Shadow casting is a term that will have you heading over to Urban Dictionary only to learn that midnight movie "Rocky Horror Picture Show" fans invented it. As part of their lively participation antics, one option is to dress up exactly like your favorite character and act out all their parts.
It's done in mime, so the actors onscreen can be heard. Often, in cities, theatre troupes organize a shadow cast performance staged just under the large silver screen. It’s truly a wonder. Fox let crash and burn at the box office because they didn’t like it is still attracting avid moviegoers.
Home Entertainment Releases
A home video release was available in the UK. In 1987. U.S. audiences had to wait until 1990 to purchase a VHS version. But at $89.95, only the most fervent fans could cover the coin. For the film’s 25th anniversary, 20th Century Fox introduced a DVD version. A Blu-ray came out for the 35th anniversary in 2010.
By the time the DVD release edged near in the late ‘90s, the cast had received zero royalties from any home video release. Susan Sarandon, for one, said she wasn’t about to contribute to Fox’s new DVD version without some sort of compensation. But that wasn't the end of this drama...
RHPS Influence on Pop Culture
Just as Rocky Horror is a series of pop references, so too is it one of the favorites to refer to. In "The Drew Carey Show", Drew decides they all should go to the midnight showing, only to find Rocky Horror’s been replaced by a different movie. "The Simpsons" playfully reprised the “Time Warp” number with a Springfield bent for a Halloween special.
"That ‘70s Show" is a no-brainer; it makes sense Fez plays Dr. Frank. But the way "CSI NY" worked it in through plot twists involving audience participation evidence from a Rocky Horror screening was innovative.
The 2016 Flop
Fox had been wanting to do a remake of the original movie since 2002. It finally came out in 2016 after being screened at Cannes and presented as a sneak preview at Comicon in San Diego. On October 20, 2016, just in time for Halloween night, Fox premiered "The Rocky Horror Picture Show: Let’s Do the Time Warp Again" on television to abysmal reviews.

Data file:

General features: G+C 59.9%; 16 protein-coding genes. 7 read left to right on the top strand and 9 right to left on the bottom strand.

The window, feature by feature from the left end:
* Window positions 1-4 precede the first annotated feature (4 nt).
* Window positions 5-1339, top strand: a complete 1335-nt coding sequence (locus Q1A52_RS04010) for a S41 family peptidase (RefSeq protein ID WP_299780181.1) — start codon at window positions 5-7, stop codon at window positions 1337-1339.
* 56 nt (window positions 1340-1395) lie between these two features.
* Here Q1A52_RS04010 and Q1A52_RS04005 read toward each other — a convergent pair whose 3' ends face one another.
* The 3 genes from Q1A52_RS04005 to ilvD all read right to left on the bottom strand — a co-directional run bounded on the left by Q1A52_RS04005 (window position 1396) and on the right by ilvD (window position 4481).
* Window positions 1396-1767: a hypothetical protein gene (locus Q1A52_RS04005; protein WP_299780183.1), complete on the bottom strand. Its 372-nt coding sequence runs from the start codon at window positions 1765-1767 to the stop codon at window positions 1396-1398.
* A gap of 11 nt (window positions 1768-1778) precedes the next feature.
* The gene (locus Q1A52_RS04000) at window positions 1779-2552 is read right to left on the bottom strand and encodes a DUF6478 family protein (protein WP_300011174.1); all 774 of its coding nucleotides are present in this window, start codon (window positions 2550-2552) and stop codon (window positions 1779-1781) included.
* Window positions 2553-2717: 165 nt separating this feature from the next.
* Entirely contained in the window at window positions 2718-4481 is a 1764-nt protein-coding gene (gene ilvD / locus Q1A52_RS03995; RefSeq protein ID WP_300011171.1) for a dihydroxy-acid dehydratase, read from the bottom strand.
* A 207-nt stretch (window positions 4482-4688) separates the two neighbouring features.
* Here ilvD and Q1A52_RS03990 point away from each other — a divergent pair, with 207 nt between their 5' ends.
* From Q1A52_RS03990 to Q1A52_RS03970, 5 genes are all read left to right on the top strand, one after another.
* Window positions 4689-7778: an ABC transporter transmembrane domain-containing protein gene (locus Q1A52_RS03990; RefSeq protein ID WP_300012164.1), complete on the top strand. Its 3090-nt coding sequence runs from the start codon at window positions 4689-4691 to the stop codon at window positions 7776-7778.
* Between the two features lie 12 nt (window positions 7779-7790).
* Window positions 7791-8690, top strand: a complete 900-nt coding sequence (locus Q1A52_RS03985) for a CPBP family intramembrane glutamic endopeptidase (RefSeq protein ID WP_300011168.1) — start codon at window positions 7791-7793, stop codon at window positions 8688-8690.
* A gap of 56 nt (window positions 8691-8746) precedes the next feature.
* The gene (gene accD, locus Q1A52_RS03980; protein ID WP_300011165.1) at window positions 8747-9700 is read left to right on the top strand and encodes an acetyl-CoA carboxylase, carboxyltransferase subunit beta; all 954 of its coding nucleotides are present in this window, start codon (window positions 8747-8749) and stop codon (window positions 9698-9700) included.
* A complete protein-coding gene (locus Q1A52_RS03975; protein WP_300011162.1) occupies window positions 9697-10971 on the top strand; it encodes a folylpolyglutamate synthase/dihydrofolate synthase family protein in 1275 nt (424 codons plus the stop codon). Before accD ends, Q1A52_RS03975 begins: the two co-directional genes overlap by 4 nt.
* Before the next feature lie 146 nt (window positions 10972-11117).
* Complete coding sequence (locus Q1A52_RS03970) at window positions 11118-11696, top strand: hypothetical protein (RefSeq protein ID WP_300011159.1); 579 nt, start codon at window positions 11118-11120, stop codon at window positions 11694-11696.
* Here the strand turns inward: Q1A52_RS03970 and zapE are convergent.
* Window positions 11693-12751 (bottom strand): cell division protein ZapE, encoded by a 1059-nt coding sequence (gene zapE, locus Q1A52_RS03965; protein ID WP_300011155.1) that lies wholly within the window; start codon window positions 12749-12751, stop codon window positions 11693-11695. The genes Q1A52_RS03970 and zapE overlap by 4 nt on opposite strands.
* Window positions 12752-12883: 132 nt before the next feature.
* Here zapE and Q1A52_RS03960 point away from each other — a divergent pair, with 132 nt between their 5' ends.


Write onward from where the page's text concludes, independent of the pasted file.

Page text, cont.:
According to one critic, it “was a strikingly disappointing missed opportunity.” Matt Taninin at "Broadwayworld" also called it “underwhelming” and “sanitized” and said it “felt more like a production on "Glee" than the actual production of Rocky Horror on "Glee" did.”
Royalties? What Royalties?
Susan Sarandon boycotted the Rocky Horror franchise over the DVD release. In 2002, Sarandon told "SCI FI Wire," “For me, it’s the principle of the thing. There are other people involved with that movie which need some money.” She said. “It’s been a golden egg for the longest time, and it’s the least they could do.” They flatly declined.
Here's what happened. “I’ll let you in on a secret,” she told the magazine. “When [FOX] did the DVD, and they asked me to do the voice-over, I said, ‘How about giving people some money? You could throw a little money our way.’ And they wouldn’t, and I didn’t.”
The Elvis Presley Connection
The buzz around the Rocky Horror stage show moving to film was hot. Elvis Presley was set on doing a cameo as Eddie, and Fox was too. The King was so impressed by it that he went to meet Meat Loaf and Tim Curry at the L.A. show.
Fox had big plans to make this movie a rock n’ roll extravaganza with Mick Jagger as Frank, Elvis Presley as Eddie, Bowie as Riff Raff, presumably, and, perhaps, Cher as Columbia or Magenta. With those names, ticket and LP sales would’ve been astronomical. To their credit, Fox let the boys indulge their artistic freedom and recreate their stage musical with its original talent.
They Kicked Curry Out